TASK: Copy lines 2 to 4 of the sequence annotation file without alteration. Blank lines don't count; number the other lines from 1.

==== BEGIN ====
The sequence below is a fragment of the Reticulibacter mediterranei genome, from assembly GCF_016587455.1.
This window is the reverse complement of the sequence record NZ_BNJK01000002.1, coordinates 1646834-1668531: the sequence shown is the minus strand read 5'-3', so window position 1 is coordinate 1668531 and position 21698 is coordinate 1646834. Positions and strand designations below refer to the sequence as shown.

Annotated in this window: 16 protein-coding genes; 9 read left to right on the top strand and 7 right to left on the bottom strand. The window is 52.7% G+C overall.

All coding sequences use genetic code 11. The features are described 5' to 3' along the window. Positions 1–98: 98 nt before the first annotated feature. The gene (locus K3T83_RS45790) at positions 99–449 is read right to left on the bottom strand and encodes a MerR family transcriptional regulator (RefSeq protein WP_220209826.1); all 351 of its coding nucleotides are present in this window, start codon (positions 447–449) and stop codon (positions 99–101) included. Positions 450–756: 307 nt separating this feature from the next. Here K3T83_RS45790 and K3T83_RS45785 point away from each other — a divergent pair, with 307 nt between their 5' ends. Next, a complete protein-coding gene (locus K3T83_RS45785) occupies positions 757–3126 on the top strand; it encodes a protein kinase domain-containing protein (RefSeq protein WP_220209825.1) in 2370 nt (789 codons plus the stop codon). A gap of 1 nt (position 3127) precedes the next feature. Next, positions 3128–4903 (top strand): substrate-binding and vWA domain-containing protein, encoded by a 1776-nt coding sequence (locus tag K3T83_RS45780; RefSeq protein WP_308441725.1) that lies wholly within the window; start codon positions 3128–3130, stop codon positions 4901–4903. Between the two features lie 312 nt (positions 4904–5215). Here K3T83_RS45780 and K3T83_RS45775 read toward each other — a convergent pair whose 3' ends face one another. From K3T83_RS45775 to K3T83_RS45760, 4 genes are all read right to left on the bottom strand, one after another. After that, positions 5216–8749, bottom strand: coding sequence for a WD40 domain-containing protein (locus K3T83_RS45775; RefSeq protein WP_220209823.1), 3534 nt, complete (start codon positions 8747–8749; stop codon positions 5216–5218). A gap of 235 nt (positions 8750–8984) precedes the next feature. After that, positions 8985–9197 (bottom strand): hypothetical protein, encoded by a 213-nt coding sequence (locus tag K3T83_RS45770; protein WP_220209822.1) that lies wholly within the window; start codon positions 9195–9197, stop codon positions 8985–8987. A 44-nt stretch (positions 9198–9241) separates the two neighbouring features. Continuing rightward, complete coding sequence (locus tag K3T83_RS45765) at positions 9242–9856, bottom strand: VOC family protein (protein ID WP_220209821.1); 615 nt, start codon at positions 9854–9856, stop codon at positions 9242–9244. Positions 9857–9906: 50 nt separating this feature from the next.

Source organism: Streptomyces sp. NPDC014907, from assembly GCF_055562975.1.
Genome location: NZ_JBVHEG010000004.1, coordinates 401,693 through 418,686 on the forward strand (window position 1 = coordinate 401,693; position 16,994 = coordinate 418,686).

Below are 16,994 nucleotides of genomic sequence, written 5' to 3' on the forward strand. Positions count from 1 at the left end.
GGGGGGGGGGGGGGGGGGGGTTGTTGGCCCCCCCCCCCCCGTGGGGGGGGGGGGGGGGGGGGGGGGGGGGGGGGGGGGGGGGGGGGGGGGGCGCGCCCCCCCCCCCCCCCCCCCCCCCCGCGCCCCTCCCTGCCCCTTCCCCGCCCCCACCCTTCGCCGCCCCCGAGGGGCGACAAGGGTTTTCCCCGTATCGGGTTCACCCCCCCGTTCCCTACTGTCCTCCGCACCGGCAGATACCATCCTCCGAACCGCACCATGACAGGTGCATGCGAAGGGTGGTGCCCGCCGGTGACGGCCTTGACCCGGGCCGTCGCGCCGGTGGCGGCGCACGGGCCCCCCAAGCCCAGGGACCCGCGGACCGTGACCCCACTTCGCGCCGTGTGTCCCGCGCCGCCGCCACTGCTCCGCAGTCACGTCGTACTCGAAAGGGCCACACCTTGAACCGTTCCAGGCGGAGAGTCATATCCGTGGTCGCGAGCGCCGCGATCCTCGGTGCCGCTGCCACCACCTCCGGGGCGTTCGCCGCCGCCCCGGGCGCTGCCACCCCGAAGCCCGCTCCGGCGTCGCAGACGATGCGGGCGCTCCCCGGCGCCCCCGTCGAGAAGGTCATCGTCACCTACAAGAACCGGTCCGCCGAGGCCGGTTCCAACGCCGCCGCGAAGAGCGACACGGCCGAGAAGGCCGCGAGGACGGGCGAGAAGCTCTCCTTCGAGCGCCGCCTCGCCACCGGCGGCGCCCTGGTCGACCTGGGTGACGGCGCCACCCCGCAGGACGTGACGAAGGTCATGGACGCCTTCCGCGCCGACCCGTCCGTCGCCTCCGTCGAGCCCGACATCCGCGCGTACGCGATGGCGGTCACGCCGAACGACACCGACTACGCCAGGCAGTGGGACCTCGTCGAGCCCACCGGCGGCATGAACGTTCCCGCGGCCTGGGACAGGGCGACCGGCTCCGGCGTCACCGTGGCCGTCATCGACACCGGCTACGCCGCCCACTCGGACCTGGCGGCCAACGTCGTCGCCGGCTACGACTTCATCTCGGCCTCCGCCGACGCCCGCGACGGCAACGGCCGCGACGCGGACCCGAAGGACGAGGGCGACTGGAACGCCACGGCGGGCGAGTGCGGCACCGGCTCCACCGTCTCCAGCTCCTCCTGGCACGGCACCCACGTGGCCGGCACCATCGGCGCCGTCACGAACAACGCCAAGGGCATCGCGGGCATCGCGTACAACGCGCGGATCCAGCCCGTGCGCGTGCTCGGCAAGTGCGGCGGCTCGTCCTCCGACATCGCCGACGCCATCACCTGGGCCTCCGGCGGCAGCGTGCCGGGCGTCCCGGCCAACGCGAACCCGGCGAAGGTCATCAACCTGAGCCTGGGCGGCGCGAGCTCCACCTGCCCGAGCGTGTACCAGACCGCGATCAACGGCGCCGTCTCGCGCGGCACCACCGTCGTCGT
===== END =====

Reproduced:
This window is the reverse complement of the sequence record NZ_BNJK01000002.1, coordinates 1646834-1668531: the sequence shown is the minus strand read 5'-3', so window position 1 is coordinate 1668531 and position 21698 is coordinate 1646834. Positions and strand designations below refer to the sequence as shown.

Annotated in this window: 16 protein-coding genes; 9 read left to right on the top strand and 7 right to left on the bottom strand. The window is 52.7% G+C overall.

All coding sequences use genetic code 11. The features are described 5' to 3' along the window. Positions 1–98: 98 nt before the first annotated feature. The gene (locus K3T83_RS45790) at positions 99–449 is read right to left on the bottom strand and encodes a MerR family transcriptional regulator (RefSeq protein WP_220209826.1); all 351 of its coding nucleotides are present in this window, start codon (positions 447–449) and stop codon (positions 99–101) included. Positions 450–756: 307 nt separating this feature from the next. Here K3T83_RS45790 and K3T83_RS45785 point away from each other — a divergent pair, with 307 nt between their 5' ends. Next, a complete protein-coding gene (locus K3T83_RS45785) occupies positions 757–3126 on the top strand; it encodes a protein kinase domain-containing protein (RefSeq protein WP_220209825.1) in 2370 nt (789 codons plus the stop codon). A gap of 1 nt (position 3127) precedes the next feature. Next, positions 3128–4903 (top strand): substrate-binding and vWA domain-containing protein, encoded by a 1776-nt coding sequence (locus tag K3T83_RS45780; RefSeq protein WP_308441725.1) that lies wholly within the window; start codon positions 3128–3130, stop codon positions 4901–4903. Between the two features lie 312 nt (positions 4904–5215). Here K3T83_RS45780 and K3T83_RS45775 read toward each other — a convergent pair whose 3' ends face one another. From K3T83_RS45775 to K3T83_RS45760, 4 genes are all read right to left on the bottom strand, one after another. After that, positions 5216–8749, bottom strand: coding sequence for a WD40 domain-containing protein (locus K3T83_RS45775; RefSeq protein WP_220209823.1), 3534 nt, complete (start codon positions 8747–8749; stop codon positions 5216–5218). A gap of 235 nt (positions 8750–8984) precedes the next feature. After that, positions 8985–9197 (bottom strand): hypothetical protein, encoded by a 213-nt coding sequence (locus tag K3T83_RS45770; protein WP_220209822.1) that lies wholly within the window; start codon positions 9195–9197, stop codon positions 8985–8987. A 44-nt stretch (positions 9198–9241) separates the two neighbouring features. Continuing rightward, complete coding sequence (locus tag K3T83_RS45765) at positions 9242–9856, bottom strand: VOC family protein (protein ID WP_220209821.1); 615 nt, start codon at positions 9854–9856, stop codon at positions 9242–9244. Positions 9857–9906: 50 nt separating this feature from the next.